Hanoi’s Doggy Dark Side
I’ve written in the past about the booming Hanoi dog scene and how many affluent Hanoians are really getting into non-Asian breeds. The ones I see most frequently are Siberian Huskies, Miniature Pinschers, Cocker Spaniels, Labradors, German Shepherds, Poodles, Bull dogs, Doberman Pinschers, and Dalmatians. Another two breeds which are very popular here are Pit Bulls and American Staffordshire Bull Terriers. Sadly, I think many are used either for fighting or encouraging a macho image. Below are some pictures from an American Pit Bull Terrier club meeting in Lenin Park.
Unfortunately, not all of them were sweet natured puppies as the above photo shows. Sadly, I have seen Pit Bulls several times on the back of motorcycles, bloodied and torn up, presumably coming back from a fight. Today I saw two massively muscular ones walking with a diminutive old lady, luckily both were muzzled.
I don’t know anything about the context of these fights, but it is sad both for the dogs themselves and the risk that they then pose when taken to public parks.
A few months ago I took Tala to our closest park, the small Lenin Park, and upon entering we spotted a Pit Bull about 50 metres away, off its leash. Almost as soon as we had seen the dog, it came straight for Tala at full pelt. I stood in front of her, as having a confident stance and uttering a firm ‘no’ usually keeps most would-be assailants at bay, but in this case it was completely futile as the dog rushed past and then came around to attack from behind. The whole incident was probably over in seconds, although it felt much longer with Tala’s high pitched squealing and my inability to remove the mauling dog from Tala frustratingly trapped in place by her leash. By the time the owner arrived and had removed him we were both pretty shaken – Tala with three puncture wounds and bruising all over her torso (which became visible in the following days) and me with scrapped knees from scrambling around trying to separate them. We walked away quickly without even thinking to berate the owner. I think we were very lucky that her injuries weren’t worse.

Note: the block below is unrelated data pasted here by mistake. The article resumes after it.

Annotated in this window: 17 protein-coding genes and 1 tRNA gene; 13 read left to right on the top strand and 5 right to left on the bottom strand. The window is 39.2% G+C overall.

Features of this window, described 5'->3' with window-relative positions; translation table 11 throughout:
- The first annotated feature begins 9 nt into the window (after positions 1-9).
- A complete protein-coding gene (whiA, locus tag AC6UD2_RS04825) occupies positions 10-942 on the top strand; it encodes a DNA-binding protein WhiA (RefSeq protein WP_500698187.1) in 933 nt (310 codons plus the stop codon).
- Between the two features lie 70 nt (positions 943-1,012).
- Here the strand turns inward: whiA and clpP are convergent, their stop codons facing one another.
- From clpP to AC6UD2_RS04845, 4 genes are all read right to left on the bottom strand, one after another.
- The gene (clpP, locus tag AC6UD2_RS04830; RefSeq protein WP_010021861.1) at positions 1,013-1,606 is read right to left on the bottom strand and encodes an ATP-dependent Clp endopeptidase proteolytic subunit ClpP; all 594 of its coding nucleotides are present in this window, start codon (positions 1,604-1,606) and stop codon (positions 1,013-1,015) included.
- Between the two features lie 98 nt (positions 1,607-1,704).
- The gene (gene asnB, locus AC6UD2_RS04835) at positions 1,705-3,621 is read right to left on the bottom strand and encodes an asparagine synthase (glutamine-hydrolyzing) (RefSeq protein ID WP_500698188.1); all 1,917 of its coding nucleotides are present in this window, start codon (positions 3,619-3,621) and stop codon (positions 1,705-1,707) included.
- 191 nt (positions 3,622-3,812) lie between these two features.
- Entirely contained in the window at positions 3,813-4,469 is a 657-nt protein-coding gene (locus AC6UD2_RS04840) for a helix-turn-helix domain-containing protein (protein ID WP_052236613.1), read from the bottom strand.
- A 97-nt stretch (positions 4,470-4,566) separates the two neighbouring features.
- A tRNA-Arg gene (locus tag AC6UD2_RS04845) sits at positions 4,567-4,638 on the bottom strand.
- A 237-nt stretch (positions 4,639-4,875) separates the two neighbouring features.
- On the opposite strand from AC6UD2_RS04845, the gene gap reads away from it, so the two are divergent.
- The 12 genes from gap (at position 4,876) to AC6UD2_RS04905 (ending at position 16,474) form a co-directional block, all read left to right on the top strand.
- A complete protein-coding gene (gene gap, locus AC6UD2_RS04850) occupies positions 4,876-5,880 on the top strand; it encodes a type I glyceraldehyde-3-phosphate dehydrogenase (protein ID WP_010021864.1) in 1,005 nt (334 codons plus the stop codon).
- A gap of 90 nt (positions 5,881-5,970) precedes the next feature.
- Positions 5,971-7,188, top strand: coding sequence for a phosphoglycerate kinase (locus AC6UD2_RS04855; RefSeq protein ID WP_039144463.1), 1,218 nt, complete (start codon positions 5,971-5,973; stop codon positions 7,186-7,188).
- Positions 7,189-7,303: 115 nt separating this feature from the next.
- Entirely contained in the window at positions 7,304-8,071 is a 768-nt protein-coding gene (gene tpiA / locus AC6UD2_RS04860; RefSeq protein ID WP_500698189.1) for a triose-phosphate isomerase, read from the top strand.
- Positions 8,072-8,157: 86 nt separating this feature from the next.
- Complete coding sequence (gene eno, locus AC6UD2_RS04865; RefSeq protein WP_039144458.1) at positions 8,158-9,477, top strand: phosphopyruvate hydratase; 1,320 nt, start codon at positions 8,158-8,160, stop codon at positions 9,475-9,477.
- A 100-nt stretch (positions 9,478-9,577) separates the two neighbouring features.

Luckily Tala did not seem to dwell on what happened and we returned to the park a few days later with Tala trotting trepidly. The next weekend we bumped into a lovely Pit Bull puppy (not exactly sure which type as it seems very hard to tell the difference between the American Staffies and American Pit Bulls) who Tala happily played with for half an hour tumbling around.
I spoke in broken English to his owner who inspected Tala’s bite marks and shook his head in disbelief re-iterating that his dog would definitely not be used for fighting. Although I hate to make assumptions on the basis of breed (as the puppy above proves there are many great Pit Bulls with caring owners), we will now be more cautious around Pit Bulls. The attack on Tala was completely unprovoked – it is simply not normal for a male dog to run straight at a female and attack, unless of course that dog had been trained to fight, apparently the case in this instance. I hope dog owners so inclined learn at least not to let them off the leash in parks!